I assured my nightime clients if they called out and were anxious, that I have found that things often look darker during the night. So many times, we find ideas in the morning, so it is wasted time to fuss over over issues at night - plan to set it aside, and we can worry in the morning.

Again, I focus on the gradual lessening of awake moments, and always decreasing my role of conversing with them. Some nights if they are anxious, I might just sit silent in a chair nearby, gradually stopping responding to their comments, dozing, If they keep trying to talk with me, I move the chair farther away, but still, just be a presence, which makes them feel less alone, yet not engaged in conversation.

This gradual process, reassurance and guidance has always worked, with very few night exceptions.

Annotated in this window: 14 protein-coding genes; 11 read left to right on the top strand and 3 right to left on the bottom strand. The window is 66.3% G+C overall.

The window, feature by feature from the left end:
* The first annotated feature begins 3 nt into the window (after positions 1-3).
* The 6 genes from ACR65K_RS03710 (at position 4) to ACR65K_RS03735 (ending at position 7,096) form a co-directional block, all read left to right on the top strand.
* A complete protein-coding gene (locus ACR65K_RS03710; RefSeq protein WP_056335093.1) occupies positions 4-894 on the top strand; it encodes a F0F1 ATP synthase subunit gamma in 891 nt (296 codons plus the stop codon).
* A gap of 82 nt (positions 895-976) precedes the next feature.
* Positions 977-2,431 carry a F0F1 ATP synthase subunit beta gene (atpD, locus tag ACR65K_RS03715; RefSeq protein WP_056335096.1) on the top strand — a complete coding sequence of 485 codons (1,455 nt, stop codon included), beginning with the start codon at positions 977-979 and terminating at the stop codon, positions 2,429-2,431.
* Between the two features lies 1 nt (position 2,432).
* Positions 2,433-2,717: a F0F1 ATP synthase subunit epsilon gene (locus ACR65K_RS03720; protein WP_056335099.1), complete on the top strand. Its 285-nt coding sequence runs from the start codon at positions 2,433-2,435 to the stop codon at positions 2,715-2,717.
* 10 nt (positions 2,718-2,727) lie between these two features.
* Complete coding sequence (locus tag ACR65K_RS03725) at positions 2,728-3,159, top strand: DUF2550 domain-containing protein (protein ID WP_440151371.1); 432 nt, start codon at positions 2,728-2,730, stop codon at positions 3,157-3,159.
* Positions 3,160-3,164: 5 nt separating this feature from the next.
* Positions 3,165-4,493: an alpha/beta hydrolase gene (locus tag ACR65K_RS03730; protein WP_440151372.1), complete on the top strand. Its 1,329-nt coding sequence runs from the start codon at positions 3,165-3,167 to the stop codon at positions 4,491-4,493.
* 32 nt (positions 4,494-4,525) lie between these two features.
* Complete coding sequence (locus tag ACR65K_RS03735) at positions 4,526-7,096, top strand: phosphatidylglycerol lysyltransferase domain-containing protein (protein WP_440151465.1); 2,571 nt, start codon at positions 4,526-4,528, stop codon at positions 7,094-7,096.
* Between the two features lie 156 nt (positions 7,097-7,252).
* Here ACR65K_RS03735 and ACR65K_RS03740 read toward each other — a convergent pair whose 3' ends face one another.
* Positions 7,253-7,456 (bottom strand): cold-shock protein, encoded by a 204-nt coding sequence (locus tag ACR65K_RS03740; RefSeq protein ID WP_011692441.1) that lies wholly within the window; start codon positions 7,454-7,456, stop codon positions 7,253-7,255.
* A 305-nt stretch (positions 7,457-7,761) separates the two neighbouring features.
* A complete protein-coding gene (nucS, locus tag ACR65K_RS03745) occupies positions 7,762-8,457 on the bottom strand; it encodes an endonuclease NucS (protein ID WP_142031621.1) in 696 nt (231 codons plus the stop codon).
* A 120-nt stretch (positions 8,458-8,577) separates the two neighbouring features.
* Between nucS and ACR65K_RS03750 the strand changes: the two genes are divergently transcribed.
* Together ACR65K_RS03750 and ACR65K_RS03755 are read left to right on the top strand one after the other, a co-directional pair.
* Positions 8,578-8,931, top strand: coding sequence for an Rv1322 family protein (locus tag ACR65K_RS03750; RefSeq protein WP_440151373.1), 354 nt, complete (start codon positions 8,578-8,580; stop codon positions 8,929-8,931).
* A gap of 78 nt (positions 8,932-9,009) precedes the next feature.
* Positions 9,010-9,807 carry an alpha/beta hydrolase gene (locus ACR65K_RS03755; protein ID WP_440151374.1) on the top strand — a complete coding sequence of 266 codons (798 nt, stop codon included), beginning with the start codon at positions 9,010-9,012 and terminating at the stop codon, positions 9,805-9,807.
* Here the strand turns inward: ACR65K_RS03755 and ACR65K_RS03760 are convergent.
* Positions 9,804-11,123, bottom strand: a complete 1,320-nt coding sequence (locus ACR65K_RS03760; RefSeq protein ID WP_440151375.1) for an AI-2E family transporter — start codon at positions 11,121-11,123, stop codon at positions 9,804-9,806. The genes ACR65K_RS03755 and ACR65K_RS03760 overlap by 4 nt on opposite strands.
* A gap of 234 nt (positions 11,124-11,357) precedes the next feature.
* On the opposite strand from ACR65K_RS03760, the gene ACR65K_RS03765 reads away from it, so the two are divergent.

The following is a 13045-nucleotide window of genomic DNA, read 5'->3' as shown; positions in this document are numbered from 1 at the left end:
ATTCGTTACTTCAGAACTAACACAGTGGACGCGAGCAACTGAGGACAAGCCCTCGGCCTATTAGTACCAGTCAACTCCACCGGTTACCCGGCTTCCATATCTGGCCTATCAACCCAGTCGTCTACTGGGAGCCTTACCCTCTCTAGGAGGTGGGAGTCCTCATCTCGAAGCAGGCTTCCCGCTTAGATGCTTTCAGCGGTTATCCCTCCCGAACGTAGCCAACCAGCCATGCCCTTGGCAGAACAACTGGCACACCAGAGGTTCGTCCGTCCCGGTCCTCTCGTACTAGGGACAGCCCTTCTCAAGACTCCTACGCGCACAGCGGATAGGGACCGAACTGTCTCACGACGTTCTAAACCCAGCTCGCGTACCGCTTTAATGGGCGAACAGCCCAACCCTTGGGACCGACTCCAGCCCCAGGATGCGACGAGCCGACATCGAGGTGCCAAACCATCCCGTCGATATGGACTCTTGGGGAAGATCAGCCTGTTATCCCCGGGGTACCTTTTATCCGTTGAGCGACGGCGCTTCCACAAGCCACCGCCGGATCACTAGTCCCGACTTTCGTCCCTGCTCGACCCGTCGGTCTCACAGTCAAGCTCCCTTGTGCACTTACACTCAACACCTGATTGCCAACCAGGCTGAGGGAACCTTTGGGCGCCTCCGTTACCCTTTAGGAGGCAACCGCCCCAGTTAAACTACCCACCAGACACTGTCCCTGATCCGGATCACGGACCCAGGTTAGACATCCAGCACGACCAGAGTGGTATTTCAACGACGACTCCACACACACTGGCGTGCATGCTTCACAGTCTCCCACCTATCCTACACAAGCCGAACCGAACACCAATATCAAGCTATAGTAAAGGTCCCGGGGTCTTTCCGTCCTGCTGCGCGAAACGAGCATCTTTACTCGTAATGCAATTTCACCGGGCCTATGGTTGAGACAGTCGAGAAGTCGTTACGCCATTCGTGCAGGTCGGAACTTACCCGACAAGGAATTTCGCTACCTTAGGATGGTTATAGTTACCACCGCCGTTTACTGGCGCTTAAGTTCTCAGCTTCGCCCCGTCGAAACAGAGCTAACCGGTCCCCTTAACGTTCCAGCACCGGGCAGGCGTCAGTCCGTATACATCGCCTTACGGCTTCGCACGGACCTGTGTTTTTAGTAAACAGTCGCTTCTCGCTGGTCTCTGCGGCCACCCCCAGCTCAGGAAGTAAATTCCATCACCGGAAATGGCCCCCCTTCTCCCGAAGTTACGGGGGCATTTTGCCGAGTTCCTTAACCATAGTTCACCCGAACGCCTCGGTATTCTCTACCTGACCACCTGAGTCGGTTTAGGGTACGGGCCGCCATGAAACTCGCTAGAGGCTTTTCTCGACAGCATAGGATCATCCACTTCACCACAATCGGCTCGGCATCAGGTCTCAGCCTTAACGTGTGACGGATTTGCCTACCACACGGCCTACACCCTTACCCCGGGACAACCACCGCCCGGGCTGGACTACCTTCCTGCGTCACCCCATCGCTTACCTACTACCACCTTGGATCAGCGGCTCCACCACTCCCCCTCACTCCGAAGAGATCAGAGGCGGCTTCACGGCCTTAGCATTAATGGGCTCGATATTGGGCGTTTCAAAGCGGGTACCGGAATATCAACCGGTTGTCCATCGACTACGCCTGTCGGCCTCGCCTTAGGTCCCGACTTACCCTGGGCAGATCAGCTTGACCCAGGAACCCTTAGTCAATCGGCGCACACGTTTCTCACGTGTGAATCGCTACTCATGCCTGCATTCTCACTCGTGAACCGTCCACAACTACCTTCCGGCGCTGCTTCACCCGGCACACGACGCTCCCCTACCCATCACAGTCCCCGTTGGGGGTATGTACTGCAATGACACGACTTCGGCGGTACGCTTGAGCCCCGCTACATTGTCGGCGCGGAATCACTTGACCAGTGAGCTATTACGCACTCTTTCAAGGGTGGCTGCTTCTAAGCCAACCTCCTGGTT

If I can't find any other way, I may suggest a shared cup of cocoa, but the next night, I delay any repeat of this act, which could become a habit, keeping them awake. Gradual is the key, keep the focus. I use a similar self acceptance of small gains and gradual improvement for my own awake nights.
Very good, if not very encouraging, article. Lewy Body Dementia also involves sleep disturbances. And if we had not been able to solve that problem I could not have kept my husband home with me. (Our solution was a drug, but not a sleeping pill.)

I would love to have Castle care for a loved one at night! If a caregiver can afford overnight in-home care for the loved one, and can find someone as skilled as Castle, that seems to be an excellent approach. But it is obviously not something a son or daughter or spouse trying to care for a loved one on our own could manage.

So many aspects of caring for someone with dementia would be much more manageable with in-home care. So many aspects of caring for someone with dementia would be much more manageable with unlimited money.